St. Jude identifies ways to improve treatment of childhood leukemia in Honduras

August 29, 2003

(MEMPHIS, TENN. August 28, 2003) Investigators at St. Jude Children's Research Hospital and Hospital Escuela (Tegucigalpa, Honduras) have identified ways to improve treatments and cure rates for Honduran children with acute lymphoblastic leukemia (ALL). Their findings are published in the August 30 issue of The Lancet.

Many children in Honduras receiving the most advanced treatment for ALL, the most common type of childhood cancer, still die because their families must abandon therapy or because the children succumb to infections.

ALL cure rates in some countries with limited resources are less than 35 percent, while the cure rates in developed countries have reached 80 percent.

"This 'survival gap' shows the difference between what is medically possible and what can be practically achieved in a country like Honduras," said Scott Howard, M.D., director of clinical trials in the St. Jude International Outreach Program, and co-author of the study. "The goal of the St. Jude International Outreach Program is to close such survival gaps."

More than 70 percent of the world's children live in countries with limited resources.

The investigators found that the major reason that families abandon children's treatment was the prolonged travel times faced by families in distant parts of Honduras. These families sometimes must travel more than five hours for weekly chemotherapy treatment in the capital city, Tegucigalpa.

"Families face not only the costs of the bus ticket, but also the time spent away from home and work--a major obstacle to those with limited income," said Monika Metzger, M.D., also of St. Jude. Metzger is the lead author of The Lancet report.

Cultural factors also play an important role in discouraging some parents from keeping their children in therapy.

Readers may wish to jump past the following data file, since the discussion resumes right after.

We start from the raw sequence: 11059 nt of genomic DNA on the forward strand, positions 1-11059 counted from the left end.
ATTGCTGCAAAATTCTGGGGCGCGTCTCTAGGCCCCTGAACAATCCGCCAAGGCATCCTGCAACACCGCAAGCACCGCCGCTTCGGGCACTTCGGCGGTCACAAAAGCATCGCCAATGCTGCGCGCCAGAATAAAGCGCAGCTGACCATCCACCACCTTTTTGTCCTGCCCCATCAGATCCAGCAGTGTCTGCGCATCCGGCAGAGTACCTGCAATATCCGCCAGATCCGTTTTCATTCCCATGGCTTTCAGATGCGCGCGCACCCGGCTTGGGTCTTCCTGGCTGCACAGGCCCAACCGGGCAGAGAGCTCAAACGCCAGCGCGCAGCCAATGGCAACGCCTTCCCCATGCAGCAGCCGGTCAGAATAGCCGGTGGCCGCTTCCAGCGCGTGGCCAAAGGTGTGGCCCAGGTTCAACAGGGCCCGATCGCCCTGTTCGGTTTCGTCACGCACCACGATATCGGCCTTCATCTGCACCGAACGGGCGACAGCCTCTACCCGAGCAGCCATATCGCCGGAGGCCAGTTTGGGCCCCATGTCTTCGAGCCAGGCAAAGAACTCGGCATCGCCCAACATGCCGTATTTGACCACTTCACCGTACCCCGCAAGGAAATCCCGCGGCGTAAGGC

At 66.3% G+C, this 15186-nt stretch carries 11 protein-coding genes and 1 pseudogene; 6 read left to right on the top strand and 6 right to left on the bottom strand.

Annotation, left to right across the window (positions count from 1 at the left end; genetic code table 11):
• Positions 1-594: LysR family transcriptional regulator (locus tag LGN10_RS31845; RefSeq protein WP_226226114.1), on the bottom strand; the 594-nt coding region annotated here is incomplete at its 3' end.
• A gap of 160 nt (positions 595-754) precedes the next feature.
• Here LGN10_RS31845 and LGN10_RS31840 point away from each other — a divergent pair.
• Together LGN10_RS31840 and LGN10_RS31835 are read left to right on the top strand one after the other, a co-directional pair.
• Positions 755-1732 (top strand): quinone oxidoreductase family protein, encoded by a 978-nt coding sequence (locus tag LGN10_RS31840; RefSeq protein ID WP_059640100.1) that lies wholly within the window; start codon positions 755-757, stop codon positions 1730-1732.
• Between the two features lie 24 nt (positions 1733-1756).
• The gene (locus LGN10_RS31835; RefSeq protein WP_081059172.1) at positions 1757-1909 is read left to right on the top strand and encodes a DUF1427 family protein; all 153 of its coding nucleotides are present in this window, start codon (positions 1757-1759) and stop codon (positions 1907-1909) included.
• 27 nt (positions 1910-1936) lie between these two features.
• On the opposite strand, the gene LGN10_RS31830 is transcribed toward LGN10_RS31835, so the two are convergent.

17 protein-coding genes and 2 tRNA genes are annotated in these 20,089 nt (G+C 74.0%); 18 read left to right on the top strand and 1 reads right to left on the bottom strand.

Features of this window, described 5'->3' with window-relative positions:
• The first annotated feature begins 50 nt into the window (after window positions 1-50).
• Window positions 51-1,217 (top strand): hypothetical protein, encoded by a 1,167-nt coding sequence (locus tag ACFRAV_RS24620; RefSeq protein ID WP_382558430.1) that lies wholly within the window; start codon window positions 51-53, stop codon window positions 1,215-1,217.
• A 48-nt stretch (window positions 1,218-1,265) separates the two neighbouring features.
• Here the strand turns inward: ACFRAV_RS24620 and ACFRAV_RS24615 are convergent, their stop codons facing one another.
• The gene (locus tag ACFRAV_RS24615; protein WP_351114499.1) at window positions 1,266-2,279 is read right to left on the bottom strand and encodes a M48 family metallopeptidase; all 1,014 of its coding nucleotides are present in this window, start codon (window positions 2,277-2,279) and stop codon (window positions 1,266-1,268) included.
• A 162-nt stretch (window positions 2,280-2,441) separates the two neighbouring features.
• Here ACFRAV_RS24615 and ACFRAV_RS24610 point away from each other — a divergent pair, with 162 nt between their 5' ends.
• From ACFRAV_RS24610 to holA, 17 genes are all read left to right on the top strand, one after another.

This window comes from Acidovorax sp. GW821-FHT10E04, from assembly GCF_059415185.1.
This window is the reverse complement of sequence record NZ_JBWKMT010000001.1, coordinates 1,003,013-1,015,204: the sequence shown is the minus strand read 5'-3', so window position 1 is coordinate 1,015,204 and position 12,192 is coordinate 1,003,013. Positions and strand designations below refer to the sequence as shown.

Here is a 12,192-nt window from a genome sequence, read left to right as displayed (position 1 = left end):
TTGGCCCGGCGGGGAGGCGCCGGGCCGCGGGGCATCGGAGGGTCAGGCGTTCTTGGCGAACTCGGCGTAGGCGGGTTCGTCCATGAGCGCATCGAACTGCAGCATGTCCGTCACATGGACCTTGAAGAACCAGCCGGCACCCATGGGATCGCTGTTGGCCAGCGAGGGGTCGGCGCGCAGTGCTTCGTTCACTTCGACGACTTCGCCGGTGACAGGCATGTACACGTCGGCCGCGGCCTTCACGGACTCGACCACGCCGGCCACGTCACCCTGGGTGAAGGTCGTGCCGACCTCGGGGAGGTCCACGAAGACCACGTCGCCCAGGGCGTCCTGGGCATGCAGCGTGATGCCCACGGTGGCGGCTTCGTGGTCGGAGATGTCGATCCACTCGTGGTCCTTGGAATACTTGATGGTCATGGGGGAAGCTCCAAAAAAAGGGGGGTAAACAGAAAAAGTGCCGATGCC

"Some parents may think that initial improvement means their child is cured," Metzger said. "Others are skeptical that cure is even possible, so they abandon further treatment."

Friends and family members may also dissuade parents from continuing conventional therapy, instead suggesting alternative treatments. However, the study found that after the first year, parents better understood the disease and its treatment and were less likely to abandon the therapy. This gradual acceptance of treatment also reflected the families' greater hope for a cure and their increased trust in the medical staff.

"This demonstrates the importance of early intervention to avoid misunderstandings," Metzger said.

According to Raul C. Ribeiro, M.D., director of the St. Jude International Outreach Program, improving survival rates in countries with limited resources requires a two-pronged approach.

"Our findings clearly show that it's not enough to just share new medical treatments with countries like Honduras," Ribeiro said. "This shows that we must translate these treatments into cultural and economic settings that are different from those in the U.S." Infection was another barrier to survival, according to the study.

The high rate of infection was attributed--at least in part--to overcrowding in inpatient and outpatient areas, the small number of hand-washing stations and the absence of soap and paper towels.

The report's authors analyzed the causes of treatment failure for 168 patients admitted to Hospital Escuela over the course of two years. Only 38 percent of children survived disease-free two years after diagnosis, compared to about 90 percent of St. Jude patients with ALL at the same stage of treatment.

The study found that the outcome of children with ALL in poor countries could be improved by interventions that reduce the rate of abandonment, such as funding for transportation, satellite clinics for administration of chemotherapy, treatment of infections, educational programs for families and nurses, and parent support groups. Many of these measures have already been implemented in Honduras. A follow-up study will be performed to assess their effectiveness.